How Next Big Sound Tracks Over a Trillion Song Plays, Likes, and More Using a Version Control System for Hadoop Data
Tuesday, January 28, 2014 at 8:56AM
Todd Hoff in Example

This is a guest post by Eric Czech, Chief Architect at Next Big Sound, talks about some unique approaches taken to solving scalability challenges in music analytics.

Tracking online activity is hardly a new idea, but doing it for the entire music industry isn't easy. Half a billion music video streams, track downloads, and artist page likes occur each day and measuring all of this activity across platforms such as Spotify, iTunes, YouTube, Facebook, and more, poses some interesting scalability challenges. Next Big Sound collects this type of data from over a hundred sources, standardizes everything, and offers that information to record labels, band managers, and artists through a web-based analytics platform.

While many of our applications use open-source systems like Hadoop, HBase, Cassandra, Mongo, RabbitMQ, and MySQL, our usage is fairly standard, but there is one aspect of what we do that is pretty unique. We collect or receive information from 100+ sources and we struggled early on to find a way to deal with how data from those sources changed over time, and we ultimately decided that we needed a data storage solution that could represent those changes.  Basically, we needed to be able to "version" or "branch" the data from those sources in much the same way that we use revision control (via Git) to control the code that creates it.  We did this by adding a logical layer to a Cloudera distribution and after integrating that layer within Apache Pig, HBase, Hive, and HDFS, we now have a basic version control framework for large amounts of data in Hadoop clusters.

As a sort of "Moneyball for Music," Next Big Sound has grown from a single server LAMP site tracking plays on MySpace (it was cool when we started) for a handful of artists to building industry-wide popularity charts for Billboard and ingesting records of every song streamed on Spotify. The growth rate of data has been close to exponential and early adoption of distributed systems has been crucial in keeping up. With over 100 sources tracked coming from both public and proprietary providers, dealing with the heterogenous nature of music analytics has required some novel solutions that go beyond the features that come for free with modern distributed databases.

Next Big Sound has also transitioned between full cloud providers (Slicehost), hybrid providers (Rackspace), and colocation (Zcolo) all while running with a small engineering staff using nothing but open source systems. There was no shortage of lessons learned in this process and we hope others can take something away from our successes and failures.




Storage Architecture

Storing timeseries data is relatively simple with distributed systems like Cassandra and HBase, but managing how that data evolves over time is much less so. At Next Big Sound, aggregating data from 100+ sources involves a somewhat traditional Hadoop ETL pipeline where raw data is processed via MapReduce applications, Pig, or Hive and results are written to HBase for later retrieval via Finagle/Thrift services; but with a twist. All data stored within Hadoop/HBase is maintained by a special version control system that supports changes in ETL results over time, allowing for changes in the code that defines the processing pipeline to align with the data itself.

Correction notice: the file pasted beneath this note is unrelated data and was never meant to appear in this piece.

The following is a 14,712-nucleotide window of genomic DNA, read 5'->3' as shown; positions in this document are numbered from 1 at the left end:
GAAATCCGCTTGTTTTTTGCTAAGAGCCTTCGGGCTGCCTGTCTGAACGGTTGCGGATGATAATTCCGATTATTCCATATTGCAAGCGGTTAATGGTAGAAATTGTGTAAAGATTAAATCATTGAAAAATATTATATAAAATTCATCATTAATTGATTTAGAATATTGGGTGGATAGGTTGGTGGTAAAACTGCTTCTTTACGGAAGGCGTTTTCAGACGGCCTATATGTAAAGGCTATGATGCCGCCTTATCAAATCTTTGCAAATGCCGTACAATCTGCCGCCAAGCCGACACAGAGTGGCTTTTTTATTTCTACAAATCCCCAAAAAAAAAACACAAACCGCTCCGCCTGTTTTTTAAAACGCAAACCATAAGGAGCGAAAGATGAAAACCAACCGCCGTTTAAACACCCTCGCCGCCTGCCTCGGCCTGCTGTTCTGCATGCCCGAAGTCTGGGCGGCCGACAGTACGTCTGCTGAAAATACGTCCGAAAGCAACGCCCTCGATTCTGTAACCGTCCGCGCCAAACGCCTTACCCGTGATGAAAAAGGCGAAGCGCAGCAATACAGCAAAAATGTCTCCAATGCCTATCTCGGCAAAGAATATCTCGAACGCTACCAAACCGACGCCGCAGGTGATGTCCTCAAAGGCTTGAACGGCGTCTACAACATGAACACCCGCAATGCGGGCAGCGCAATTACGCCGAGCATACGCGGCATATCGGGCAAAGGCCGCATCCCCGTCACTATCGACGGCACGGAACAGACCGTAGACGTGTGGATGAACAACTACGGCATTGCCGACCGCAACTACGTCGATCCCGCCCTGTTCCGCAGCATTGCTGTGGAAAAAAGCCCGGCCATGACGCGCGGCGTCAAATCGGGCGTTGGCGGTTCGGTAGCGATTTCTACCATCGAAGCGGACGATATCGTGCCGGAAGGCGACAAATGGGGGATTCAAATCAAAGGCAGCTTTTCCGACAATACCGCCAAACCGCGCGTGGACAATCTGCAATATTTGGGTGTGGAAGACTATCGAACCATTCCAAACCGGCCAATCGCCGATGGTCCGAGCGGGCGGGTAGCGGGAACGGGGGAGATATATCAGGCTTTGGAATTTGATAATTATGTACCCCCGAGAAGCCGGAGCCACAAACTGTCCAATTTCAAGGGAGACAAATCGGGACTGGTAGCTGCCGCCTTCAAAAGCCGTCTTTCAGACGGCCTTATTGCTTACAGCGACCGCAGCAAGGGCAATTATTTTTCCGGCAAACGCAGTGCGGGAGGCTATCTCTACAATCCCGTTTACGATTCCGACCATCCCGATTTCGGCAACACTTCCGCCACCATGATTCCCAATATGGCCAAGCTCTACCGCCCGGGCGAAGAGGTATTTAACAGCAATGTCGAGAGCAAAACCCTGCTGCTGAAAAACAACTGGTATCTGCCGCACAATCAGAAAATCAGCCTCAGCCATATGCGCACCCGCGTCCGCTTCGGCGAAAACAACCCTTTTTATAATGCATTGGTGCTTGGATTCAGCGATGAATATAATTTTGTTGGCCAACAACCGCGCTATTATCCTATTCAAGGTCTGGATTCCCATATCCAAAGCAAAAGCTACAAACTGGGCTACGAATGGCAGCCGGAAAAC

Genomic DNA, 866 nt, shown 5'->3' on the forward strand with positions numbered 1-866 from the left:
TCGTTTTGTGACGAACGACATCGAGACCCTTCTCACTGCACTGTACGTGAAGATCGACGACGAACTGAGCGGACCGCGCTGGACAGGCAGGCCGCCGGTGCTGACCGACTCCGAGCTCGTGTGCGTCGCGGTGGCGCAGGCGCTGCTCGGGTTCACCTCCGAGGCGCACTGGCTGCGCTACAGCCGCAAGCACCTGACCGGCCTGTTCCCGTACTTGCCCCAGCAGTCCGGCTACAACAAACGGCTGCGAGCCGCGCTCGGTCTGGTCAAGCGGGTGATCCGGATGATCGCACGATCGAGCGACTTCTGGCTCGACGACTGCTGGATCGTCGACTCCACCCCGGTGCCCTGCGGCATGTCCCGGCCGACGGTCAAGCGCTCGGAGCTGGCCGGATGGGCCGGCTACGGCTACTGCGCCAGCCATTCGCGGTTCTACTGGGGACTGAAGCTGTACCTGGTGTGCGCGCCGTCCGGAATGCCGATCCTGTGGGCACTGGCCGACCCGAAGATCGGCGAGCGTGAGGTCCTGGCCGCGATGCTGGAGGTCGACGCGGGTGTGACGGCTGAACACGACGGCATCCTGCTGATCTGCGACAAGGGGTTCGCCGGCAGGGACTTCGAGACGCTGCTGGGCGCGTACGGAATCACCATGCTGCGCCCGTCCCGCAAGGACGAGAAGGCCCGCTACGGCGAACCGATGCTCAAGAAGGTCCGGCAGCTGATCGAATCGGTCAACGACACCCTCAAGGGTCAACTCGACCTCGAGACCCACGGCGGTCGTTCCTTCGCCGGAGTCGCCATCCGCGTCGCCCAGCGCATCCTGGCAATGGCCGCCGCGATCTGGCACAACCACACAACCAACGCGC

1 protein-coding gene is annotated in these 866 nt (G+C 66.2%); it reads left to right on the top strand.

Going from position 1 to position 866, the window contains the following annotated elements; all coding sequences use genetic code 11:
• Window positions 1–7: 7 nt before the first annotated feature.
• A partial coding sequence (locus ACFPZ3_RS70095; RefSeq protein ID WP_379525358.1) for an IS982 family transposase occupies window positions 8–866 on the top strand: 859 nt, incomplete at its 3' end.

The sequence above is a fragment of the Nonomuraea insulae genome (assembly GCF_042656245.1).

Our "versioning" approach for managing data within Hadoop is an extension to techniques like that used in the data cycle, where results from Hadoop are recomputed, in full, on a recurring basis and atomically swapped out with old result sets in Voldemort in a revertible, versioned way. The difference with our system is that versioning doesn't just occur at the global level, it occurs on a configurable number of deeper levels. This means, for example, that if we're recording the number of retweets by country of an artist on Twitter and we find that our logic for geocoding tweet locations was wrong for a few days, we can simply create new versions of data for just those days rather than rebuilding the entire dataset. Different values will now be associated with each of these new versions and access to each version can be restricted to certain users; developers might see only the newest versions while normal users will see the old version until the new data is confirmed as accurate. "Branching" data like this has been critical for keeping up with changes in data sources and customer requests as well as supporting efficient, incremental data pipelines.

For some extra detail on this system, this diagram portrays some of the key differences described above.

For even more details, check out Paper: HBlocks: A Hadoop Subsystem for Iterative Data Engineering.

The Hadoop infrastructure aside, there are plenty of other challenges we face as well. Mapping the relationships of entities within the music industry across social networks and content distribution sites, building web applications for sorting/searching through millions of datasets, and managing the collection of information over millions of API calls and web crawls all require specialized solutions. We do all of this using only open source tools and a coarse overview of how these systems relate to one another is shown below.




Lessons Learned


The Next Big Sound Blog also has some more interesting posts on data mining in the music industry and if you're really into that sort of thing, we're always hiring!

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